The anatomy of brand crises

Rebuild: How Brands in India Overcame Crisis and Emerged Stronger. Better. Wiser 
Author: Ramya Ramamurthy
Publication: Hachette 
Price: Rs 599 
352 pages

It is easy to write about brand successes. CEOs and CMOs happily speak about what they managed to do under “demanding” circumstances. But approach the same people to speak about handling brand failures or brand crises, and you face an uphill battle. 

Almost ten years ago, Ivan Arthur and Kurien Mathew conducted a two-day retreat to mine crowdsourced wisdom on handling brand crises. The session held at a B School near Mumbai saw a gathering of thinkers from marketing, advertising, marketing research, strategy consulting, social sciences and so on. The result was published as a book Brands Under Fire. This reviewer was part of the group that brainstormed at the retreat. 

So, it was interesting to see that a follow-up study on that book is now ready for consumption. The author, Ramya Ramamurthy, was one of the people who was involved in curating the last session on brands under crisis. Rebuild: How Brands in India Overcame Crisis and Emerged Stronger. Better. Wiser looks at a large number of brands that have withstood crisis. Many have managed to come back stronger, but the book also speaks of a few brands that have not been able to withstand the shock. 

The author’s research is meticulous and she has reached out to numerous branding experts for their views. Where possible company spokespeople, too, have been approached for their views. Twenty-two brands or typologies have been featured in the book, 11 of them are multinational brands, so it is not fair to say that in India only foreign brands come under attack. 

The arrangement of the 22 brand cases is something that needs discussion. The author has worked on the hypothesis that a brand could face a crisis from five different forces. The most written about is “Crisis Factor #1: Environmental Hazards and Contamination”. Brands that feature in this section include the colas [two brands], Cadbury, Unilever and Maggi. “Crisis Factor #2: Mismanagement” include Uber, IPL, Kingfisher Airlines, Satyam and Sahara Group. “Crisis Factor #3: Product Recall and Related Issues” features Samsung Note 7, Sanofi, Flipkart and Automobile Recall (a broad classification where many brands are mentioned). “Crisis Factor #4: Shorter Innovation Cycles in Technology” covers Nokia, Kodak, Shoppers Stop, Landmark. The last is “Crisis Factor #5: Misguided Consumer Strategies”, which showcases Facebook, Old Monk, HMT, Tata Nano and BPL Mobile.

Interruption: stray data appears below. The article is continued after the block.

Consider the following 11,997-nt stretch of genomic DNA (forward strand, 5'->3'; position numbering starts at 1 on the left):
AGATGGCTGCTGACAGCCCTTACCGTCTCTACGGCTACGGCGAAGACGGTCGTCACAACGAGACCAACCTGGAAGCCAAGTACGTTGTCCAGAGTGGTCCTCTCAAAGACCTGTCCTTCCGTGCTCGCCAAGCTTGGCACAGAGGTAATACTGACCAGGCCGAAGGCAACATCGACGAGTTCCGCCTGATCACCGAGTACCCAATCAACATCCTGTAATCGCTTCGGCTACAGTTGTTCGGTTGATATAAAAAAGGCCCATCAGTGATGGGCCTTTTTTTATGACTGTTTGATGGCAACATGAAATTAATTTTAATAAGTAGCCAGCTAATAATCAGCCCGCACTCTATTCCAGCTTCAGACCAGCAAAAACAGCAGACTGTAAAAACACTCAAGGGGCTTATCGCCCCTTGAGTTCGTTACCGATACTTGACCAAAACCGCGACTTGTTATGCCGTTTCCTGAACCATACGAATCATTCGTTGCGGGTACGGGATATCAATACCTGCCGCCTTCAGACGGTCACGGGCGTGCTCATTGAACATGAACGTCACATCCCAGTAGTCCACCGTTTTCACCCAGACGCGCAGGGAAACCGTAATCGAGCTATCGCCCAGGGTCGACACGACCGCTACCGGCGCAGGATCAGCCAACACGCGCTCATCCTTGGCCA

As you would have realised by now, a number of interesting brands have been analysed and experts have been spoken to (full disclosure: this reviewer was also sought out for his views on some of the brand crises). Some of the brands are Indian facing unique challenges in the Indian market. Some of them are multinationals facing challenges in India and a handful are global brands that faced international heat (Uber and Kodak, for example).

The author should be commended for the way she has dug up the details and put them together into cogent brand stories. Each story is interspersed with opinion from subject matter experts. So this book is a valuable addition to marketing knowledge base that is being developed in the country. 

The book suffers a few lacunae, however. The categorisation of crises into various “Factors” is subject to interpretation. Why should Old Monk be in the “Misguided Consumer Strategies” section and not in the “Mismanagement” section? Similarly, isn’t a factor like “Product Recall” a little too broad an issue to look at? 

I also wish the publisher had done a better job of editing. For instance, Crisis Factor #5 does not find mention in the contents page, though it does appear in the body of the book. Some facts such as Bhaskar Bhat being referred to as “Former Managing Director of Titan” in the chapter on HMT is an obvious mistake. There may be a few other such mistakes that better editing could have weeded out. 

These are tiny complaints in the larger scheme of things. The effort to select 22 brands/typologies, examine published information about their crisis, contact relevant people in the company and outside for their views and string it all together into a cohesive story is not easy. It is here that Ms Ramamurthy’s many years of media experience, especially covering the world of marketing, has come into play. I believe the book is a very valuable addition to the small body of knowledge we have documented about brand crises in India. I for one would be happy to use some of the stories presented in the book as a “live case” in a marketing management course or management development programme. If your company does not have a brand crisis playbook, you may well want to start by reading this book for some valuable lessons. 

(The reviewer is an independent brand strategist and founder, a brand advisory)

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